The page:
Overall, the results indicated that the rate of wastage of blood units was 16.4%; the highest wastage rate belonged to PC (32.3%) in the surgery and emergency wards, followed by FFP (22.5%) in the CCU and ICU wards. In a report from Iran, blood wastage was 9.8% and the highest rate of wastage was related to PC (59.4%) and FFP (22%) (6). In a study by Javadzadeh et al., blood wastage was reported to be 12.8% (PC 21.5% and FFP 11%) (7). Kurup et al. studied the wastage rate of blood products in 2012, 2013, and 2014; they reported an overall rate of 25.4% and the rates according to the years were 30.1%, 26.4%, and 23.4%, respectively (2). Blood component wastage in a study in the UK was recorded as 3.2% (24).

Our results also indicated that the cross-match-to-transfusion (C/T) ratio was 1.2 for all blood components and it varied in different blood components from one in washed cells to 1.4 in packed cells. The C/T ratio was first suggested by Boral Henry in 1975 and is an important national quality indicator used to gauge the appropriate use of services offered by the transfusion laboratory service (25). The C/T ratio varied in different studies in Iran; in Yazd hospitals, it varied between 2.9 and 8 (7); in Besat Hospital in Hamadan city, it was 2.44 (26); in Rasht city, this ratio was reported to be 1.9 (27); in three Kerman hospitals, it was 1.3 (28). The C/T ratio correlates with the actual blood usage (29). A C/T ratio of more than 2.5 is an index of poor blood usage and the hospital must try to keep the ratio less than 2 (30).

A high rate (nearly 80%) of packed cell outdating occurs as a result of time expiration (with 35 or 42 days of shelf life) (6). Other reasons for PC wastage are said to be the inappropriate temperature of the products during handling, as well as insufficient knowledge of transporting personnel about shipping requirements (31). For FFP and CP, as the shelf life after thawing is 24 hours, a clear decision on the use of FFP may remarkably lower the wastage of this product. In other words, a clinician should be considerate in ordering FFP and CP units after assuring that the products will be used. This is also applicable to other blood units; however, it seems that blood preservers should pay more attention to PC and FFP units in hospitals.

Reestablishing blood transfusion criteria should also be considered to minimize blood misapplication in hospitals. It has been argued that greater awareness of the reduction of blood ordering and a more restrictive application may be needed. In this context, the use of a two-layer monitoring system in a hospital in New York City, USA, led to a significant fall in the use of blood products including PC, FFP, PLT, and CP (32). In this protocol, blood bank technologists, as well as a group of qualified technicians, were responsible for maintaining appropriate transfusion criteria for blood requests (32). The role of audit, along with appropriate education in improving blood usage, has also been highlighted in a similar study in Australia (33). The results of these studies highlight the impacts of an effective supervising system to optimize blood usage.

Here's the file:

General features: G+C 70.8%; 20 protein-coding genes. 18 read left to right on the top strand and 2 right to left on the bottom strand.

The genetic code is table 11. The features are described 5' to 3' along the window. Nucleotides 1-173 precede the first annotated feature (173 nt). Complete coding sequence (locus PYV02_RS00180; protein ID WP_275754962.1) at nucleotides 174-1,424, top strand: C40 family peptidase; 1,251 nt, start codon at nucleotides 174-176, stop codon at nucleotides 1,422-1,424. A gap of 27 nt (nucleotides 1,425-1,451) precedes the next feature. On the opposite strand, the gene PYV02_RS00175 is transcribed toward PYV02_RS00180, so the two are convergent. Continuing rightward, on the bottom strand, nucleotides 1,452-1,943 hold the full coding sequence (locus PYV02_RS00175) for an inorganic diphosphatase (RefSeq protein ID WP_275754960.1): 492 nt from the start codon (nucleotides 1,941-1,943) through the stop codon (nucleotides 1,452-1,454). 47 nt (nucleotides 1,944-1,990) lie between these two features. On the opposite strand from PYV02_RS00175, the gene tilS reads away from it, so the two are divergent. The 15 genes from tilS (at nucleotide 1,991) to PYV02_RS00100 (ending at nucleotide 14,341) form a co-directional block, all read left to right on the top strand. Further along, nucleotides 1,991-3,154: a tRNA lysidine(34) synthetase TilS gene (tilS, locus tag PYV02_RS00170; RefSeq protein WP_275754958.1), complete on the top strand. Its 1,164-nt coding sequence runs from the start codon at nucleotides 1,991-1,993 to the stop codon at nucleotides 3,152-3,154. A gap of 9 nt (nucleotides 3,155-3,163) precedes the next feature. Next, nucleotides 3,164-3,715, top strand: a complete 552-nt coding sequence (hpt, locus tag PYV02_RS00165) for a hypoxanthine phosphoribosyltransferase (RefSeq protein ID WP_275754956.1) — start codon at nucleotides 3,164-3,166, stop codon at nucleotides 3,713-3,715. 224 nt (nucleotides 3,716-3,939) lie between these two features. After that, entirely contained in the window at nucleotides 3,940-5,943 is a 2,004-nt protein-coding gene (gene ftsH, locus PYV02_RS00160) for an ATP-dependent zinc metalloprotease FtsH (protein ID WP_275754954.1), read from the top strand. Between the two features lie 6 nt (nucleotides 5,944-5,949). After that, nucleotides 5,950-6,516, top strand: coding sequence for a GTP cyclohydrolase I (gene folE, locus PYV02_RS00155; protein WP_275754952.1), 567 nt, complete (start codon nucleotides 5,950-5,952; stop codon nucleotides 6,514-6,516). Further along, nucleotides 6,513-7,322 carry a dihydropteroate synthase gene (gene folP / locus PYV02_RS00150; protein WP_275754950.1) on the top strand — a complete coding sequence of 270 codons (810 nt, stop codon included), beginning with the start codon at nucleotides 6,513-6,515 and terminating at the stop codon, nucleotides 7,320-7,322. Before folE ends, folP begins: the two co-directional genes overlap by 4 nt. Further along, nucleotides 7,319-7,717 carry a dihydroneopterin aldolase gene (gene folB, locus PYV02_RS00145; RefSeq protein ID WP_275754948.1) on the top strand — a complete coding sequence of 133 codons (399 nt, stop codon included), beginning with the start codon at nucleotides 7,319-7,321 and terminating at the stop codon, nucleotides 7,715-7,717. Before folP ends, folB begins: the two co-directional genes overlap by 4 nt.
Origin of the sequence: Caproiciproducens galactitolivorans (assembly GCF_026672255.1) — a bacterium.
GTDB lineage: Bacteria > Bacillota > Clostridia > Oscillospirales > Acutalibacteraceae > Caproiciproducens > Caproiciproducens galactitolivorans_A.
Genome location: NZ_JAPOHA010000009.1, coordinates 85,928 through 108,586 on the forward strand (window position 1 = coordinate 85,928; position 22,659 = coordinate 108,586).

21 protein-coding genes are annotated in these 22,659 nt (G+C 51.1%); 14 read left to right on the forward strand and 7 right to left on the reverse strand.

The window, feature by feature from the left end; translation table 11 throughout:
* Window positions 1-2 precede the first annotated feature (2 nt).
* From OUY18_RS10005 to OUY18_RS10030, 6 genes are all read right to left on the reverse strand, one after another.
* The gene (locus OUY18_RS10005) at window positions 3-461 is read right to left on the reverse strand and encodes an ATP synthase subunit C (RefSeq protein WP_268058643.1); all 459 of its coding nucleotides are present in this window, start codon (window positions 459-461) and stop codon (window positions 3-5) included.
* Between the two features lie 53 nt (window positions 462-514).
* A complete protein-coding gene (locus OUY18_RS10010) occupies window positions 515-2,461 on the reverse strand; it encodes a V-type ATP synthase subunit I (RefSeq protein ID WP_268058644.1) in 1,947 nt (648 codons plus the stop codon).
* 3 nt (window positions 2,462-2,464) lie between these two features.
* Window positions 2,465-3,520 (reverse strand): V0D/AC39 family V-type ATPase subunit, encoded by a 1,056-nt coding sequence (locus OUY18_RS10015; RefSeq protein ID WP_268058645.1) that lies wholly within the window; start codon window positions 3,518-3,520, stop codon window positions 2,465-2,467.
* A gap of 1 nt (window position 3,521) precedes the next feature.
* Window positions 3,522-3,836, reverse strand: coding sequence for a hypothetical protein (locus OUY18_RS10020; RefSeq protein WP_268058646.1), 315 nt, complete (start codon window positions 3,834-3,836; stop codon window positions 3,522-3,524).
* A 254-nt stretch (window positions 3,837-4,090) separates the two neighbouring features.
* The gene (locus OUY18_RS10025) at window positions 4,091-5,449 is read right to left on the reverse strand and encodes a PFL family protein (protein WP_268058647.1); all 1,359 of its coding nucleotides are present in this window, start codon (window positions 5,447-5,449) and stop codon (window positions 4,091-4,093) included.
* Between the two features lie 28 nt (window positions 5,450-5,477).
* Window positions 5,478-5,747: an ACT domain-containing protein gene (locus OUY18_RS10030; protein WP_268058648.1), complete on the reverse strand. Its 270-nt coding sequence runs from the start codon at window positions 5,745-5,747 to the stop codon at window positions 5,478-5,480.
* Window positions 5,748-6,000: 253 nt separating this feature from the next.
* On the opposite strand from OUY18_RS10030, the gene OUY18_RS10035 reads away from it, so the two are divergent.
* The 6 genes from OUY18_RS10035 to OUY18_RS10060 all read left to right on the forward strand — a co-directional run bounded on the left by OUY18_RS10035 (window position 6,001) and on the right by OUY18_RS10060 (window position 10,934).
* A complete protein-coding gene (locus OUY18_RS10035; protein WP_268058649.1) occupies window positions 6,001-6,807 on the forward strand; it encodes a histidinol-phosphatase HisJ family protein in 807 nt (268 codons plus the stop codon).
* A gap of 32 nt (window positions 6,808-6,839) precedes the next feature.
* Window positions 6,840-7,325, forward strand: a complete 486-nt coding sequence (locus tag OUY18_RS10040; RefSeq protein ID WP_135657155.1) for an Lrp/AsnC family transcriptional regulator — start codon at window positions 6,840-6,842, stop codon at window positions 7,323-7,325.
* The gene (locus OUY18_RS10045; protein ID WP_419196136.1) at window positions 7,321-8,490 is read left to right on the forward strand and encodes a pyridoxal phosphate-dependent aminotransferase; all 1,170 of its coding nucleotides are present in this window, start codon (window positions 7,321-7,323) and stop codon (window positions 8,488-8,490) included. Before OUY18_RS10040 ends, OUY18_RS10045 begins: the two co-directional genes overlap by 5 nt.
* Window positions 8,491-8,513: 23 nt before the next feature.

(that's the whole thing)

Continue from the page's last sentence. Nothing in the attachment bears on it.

Based on the current criteria of blood product infusion, there is a high rate of inappropriate use (either overuse or misuse). For example, it has been noted that the infusion of PC out of a certain hemoglobin threshold cannot increase oxygen delivery to tissues (34). For platelets, prophylactic use has been proposed to have a minute role in the prevention of active surgical bleeding (35, 36). Considering this, a greater procurement of blood substitutes may be an effective way of managing allogenic transfusions (37). Transfusion practices vary from hospital to hospital; therefore, blood transfusion should be evidence-based to optimize patient care.

One of the limitations of this study was the lack of sufficient information in the blood and blood component request forms, which had to be fully completed by the physician. We recommend following the MSBOS (maximum surgical blood ordering schedule) instruction to reduce the loss of blood derivatives. This could be addressed by educating clinicians and other staff about policies and difficulties in providing each unit. Given the high social and instrumental expenses for obtaining each unit of blood and its derivatives, leaving blood products unused in hospitals exposes an uneven strategy that may lead to management drawbacks in providing appropriate blood banking services for healthcare facilities. To avoid this, the Hospital Blood Transfusion Committee should design and apply methods to reduce blood wastage. Educational programs for physicians, medical students, nurses, and the staff in charge of transportation and transfusion of blood units may improve blood ordering and utilization.

5. Conclusions

It is proposed to provide a coordinated system of collection, storage, and transportation of blood products from blood banks and hospital blood banks to surgical operating rooms.